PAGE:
Reynolds has never been overturned and indeed has been cited as an authority by the modern Supreme Court. In it the Court tells us straightforwardly the basis of laws prohibiting polygamy: moral disapproval of the practice. This raises a serious problem for the defenders of same-sex marriage.

A number of the Court’s precedents defending a “right of privacy” have already strongly undermined the idea that the majority’s moral convictions are a sufficient basis for law. If the Court finds a right to same-sex marriage, it will practically dismantle the whole concept of morals legislation. But if moral preference for heterosexual marriage cannot be a reasonable basis on which to afford it a formal recognition denied to other unions, then how can moral disapproval be a reasonable ground on which to forbid and punish polygamy?

Let us turn now from the distinctions Olson overlooked to the ones he emphasized. In the first place, Olson contended that polygamy raises serious concerns about “exploitation,” “abuse,” and “patriarchy” that aren’t relevant to same-sex marriage. Presumably he was referring to the “abuse” and “exploitation” of the children and perhaps wives of plural marriages. Yet, under the constitutional theory of marriage Olson has tried to sell, none of these considerations would be sufficient to forbid polygamy. Olson insists that marriage is a fundamental right. Standard Supreme Court doctrine holds that fundamental rights can only be infringed to defend a “compelling state interest” and that the regulations made to protect that interest must be drawn as narrowly as possible.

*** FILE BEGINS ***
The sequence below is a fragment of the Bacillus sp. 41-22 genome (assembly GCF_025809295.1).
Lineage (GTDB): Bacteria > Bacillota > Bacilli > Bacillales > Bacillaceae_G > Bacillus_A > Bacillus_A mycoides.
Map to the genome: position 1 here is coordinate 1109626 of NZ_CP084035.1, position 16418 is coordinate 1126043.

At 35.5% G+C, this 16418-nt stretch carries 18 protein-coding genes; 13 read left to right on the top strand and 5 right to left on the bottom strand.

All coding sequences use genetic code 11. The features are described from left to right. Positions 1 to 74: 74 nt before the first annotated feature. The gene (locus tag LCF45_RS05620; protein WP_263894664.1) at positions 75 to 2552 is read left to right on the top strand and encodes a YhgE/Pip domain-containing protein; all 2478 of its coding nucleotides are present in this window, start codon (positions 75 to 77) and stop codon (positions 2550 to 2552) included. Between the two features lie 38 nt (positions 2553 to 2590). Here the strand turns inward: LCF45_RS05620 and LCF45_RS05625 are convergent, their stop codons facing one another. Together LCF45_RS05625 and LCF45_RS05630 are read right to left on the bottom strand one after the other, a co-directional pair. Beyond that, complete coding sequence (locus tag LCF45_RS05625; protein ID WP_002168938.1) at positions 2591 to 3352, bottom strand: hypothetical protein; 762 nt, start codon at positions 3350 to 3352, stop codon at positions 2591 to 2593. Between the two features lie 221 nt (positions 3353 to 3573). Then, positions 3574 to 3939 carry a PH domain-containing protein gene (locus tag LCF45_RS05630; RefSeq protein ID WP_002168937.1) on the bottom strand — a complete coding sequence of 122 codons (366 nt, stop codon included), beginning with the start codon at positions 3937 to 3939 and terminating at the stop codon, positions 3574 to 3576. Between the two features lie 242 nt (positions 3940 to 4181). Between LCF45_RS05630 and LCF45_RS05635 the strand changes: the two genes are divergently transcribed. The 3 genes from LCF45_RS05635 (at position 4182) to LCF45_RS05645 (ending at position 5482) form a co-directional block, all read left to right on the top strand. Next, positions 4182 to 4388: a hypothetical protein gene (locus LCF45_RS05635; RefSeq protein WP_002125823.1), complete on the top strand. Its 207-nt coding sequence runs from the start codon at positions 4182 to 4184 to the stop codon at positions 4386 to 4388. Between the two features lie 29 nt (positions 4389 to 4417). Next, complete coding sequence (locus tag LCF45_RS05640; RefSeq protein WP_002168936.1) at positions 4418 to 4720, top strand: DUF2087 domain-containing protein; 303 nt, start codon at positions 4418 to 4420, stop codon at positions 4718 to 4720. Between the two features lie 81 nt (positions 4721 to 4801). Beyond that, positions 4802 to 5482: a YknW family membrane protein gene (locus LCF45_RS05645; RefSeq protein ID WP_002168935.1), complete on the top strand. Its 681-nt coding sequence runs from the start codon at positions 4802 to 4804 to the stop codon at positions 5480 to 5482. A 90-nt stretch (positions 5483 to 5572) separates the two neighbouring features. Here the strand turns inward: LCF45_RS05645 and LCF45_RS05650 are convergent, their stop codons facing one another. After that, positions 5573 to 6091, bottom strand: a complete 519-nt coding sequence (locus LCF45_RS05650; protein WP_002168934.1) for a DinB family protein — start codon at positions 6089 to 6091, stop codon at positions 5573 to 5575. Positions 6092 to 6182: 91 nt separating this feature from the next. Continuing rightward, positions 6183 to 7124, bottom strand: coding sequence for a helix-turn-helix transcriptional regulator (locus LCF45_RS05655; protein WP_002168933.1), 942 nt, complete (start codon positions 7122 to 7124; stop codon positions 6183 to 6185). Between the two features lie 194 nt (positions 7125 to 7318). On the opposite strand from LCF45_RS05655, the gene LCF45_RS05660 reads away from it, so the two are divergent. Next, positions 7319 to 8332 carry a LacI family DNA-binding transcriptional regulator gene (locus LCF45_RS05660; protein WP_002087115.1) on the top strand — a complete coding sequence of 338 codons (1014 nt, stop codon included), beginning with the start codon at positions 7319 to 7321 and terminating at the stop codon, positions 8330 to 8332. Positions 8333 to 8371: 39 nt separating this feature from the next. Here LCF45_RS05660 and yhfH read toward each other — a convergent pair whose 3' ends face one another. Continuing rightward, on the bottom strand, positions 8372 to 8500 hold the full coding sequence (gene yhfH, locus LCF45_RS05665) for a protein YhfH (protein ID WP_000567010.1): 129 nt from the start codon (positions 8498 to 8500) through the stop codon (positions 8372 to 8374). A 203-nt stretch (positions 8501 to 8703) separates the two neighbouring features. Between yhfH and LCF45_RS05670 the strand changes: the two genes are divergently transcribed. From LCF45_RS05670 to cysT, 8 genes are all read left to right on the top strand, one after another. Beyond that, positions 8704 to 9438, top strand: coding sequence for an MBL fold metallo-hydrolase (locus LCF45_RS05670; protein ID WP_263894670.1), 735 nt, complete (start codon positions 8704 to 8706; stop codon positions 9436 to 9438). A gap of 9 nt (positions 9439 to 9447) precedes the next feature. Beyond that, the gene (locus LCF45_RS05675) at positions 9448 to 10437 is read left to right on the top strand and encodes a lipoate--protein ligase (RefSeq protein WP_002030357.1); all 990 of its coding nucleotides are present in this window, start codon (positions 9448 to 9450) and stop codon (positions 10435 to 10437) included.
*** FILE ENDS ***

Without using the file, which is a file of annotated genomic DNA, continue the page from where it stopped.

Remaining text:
Everyone would concede that prevention of abuse and exploitation of children and wives is a compelling state interest. On the other hand, nobody would contend that such abuse and exploitation is the very essence of polygamy. After all, abuse and exploitation can be found in monogamous marriages, too. The most one could say is that these problems are dangers to which polygamous unions are more or less prone. In any case, under the “fundamental rights” doctrine on which Olson relies, the least restrictive means to remedy such dangers would be to recur to already existing laws punishing such abuse and exploitation, rather than going so far as to ban polygamy altogether.